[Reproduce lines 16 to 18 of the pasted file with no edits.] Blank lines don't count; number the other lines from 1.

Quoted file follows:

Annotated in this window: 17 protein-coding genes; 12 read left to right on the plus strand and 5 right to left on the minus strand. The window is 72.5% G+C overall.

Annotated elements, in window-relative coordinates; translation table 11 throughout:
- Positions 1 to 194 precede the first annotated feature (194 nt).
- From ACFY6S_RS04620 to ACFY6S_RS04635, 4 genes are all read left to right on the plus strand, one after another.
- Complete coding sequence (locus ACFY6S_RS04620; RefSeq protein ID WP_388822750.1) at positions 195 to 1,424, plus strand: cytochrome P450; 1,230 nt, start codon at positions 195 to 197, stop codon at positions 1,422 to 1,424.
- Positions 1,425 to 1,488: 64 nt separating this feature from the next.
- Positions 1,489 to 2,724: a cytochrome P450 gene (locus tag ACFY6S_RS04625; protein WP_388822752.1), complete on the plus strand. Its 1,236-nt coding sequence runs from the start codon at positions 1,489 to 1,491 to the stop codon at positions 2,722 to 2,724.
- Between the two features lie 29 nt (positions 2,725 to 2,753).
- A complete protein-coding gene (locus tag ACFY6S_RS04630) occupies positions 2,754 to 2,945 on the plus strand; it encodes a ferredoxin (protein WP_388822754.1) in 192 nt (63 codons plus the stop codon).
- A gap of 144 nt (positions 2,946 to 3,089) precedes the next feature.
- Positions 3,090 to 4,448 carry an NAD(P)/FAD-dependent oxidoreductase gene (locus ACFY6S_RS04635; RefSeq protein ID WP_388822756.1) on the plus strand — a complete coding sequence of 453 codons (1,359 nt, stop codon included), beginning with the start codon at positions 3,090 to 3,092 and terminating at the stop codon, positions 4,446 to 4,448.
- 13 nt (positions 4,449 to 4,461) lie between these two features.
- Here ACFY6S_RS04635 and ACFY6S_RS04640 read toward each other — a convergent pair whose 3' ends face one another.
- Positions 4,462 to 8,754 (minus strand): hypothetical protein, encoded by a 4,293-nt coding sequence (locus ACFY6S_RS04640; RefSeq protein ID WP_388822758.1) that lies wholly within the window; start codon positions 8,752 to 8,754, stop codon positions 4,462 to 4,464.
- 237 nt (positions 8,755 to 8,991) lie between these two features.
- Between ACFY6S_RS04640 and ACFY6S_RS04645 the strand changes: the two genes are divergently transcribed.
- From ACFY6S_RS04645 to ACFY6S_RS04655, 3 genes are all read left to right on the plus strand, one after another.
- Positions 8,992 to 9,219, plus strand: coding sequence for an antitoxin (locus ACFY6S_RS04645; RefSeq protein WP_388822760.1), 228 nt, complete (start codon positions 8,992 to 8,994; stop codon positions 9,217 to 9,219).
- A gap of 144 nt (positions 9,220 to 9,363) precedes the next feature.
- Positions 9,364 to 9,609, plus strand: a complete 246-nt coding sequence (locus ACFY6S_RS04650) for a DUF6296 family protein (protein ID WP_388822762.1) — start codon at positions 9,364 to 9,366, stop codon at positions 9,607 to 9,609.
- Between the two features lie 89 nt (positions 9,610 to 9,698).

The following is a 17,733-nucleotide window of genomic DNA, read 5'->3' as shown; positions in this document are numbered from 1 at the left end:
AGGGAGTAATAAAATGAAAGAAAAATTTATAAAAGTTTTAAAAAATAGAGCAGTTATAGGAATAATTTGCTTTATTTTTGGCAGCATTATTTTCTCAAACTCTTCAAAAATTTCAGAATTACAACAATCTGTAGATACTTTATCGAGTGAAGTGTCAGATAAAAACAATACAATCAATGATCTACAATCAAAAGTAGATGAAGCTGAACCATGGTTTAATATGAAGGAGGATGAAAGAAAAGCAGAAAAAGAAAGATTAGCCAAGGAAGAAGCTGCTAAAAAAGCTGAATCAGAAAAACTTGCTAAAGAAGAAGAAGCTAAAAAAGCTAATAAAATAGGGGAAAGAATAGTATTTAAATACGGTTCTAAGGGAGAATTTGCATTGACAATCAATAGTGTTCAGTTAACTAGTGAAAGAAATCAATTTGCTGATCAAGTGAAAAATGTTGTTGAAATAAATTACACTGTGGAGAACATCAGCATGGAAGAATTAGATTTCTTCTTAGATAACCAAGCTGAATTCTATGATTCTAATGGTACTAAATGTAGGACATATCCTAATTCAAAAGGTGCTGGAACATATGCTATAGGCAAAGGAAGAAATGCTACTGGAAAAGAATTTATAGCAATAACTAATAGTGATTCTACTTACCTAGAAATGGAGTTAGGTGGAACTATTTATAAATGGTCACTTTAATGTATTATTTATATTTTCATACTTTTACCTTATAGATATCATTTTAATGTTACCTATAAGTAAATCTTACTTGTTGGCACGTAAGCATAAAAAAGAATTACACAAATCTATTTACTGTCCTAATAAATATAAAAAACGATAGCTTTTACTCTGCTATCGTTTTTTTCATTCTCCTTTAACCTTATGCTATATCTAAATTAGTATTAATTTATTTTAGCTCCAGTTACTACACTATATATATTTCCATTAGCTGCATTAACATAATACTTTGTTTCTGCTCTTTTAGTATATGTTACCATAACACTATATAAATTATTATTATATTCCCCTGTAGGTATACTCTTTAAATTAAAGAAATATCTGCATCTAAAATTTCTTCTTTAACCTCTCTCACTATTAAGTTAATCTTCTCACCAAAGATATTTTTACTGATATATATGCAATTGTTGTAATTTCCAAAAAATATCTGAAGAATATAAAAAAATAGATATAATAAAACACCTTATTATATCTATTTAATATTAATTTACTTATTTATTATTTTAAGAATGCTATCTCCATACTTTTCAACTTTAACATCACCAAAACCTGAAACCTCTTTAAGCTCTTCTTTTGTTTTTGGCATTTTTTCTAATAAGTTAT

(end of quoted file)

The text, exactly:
- Between ACFY6S_RS04640 and ACFY6S_RS04645 the strand changes: the two genes are divergently transcribed.
- From ACFY6S_RS04645 to ACFY6S_RS04655, 3 genes are all read left to right on the plus strand, one after another.
- Positions 8,992 to 9,219, plus strand: coding sequence for an antitoxin (locus ACFY6S_RS04645; RefSeq protein WP_388822760.1), 228 nt, complete (start codon positions 8,992 to 8,994; stop codon positions 9,217 to 9,219).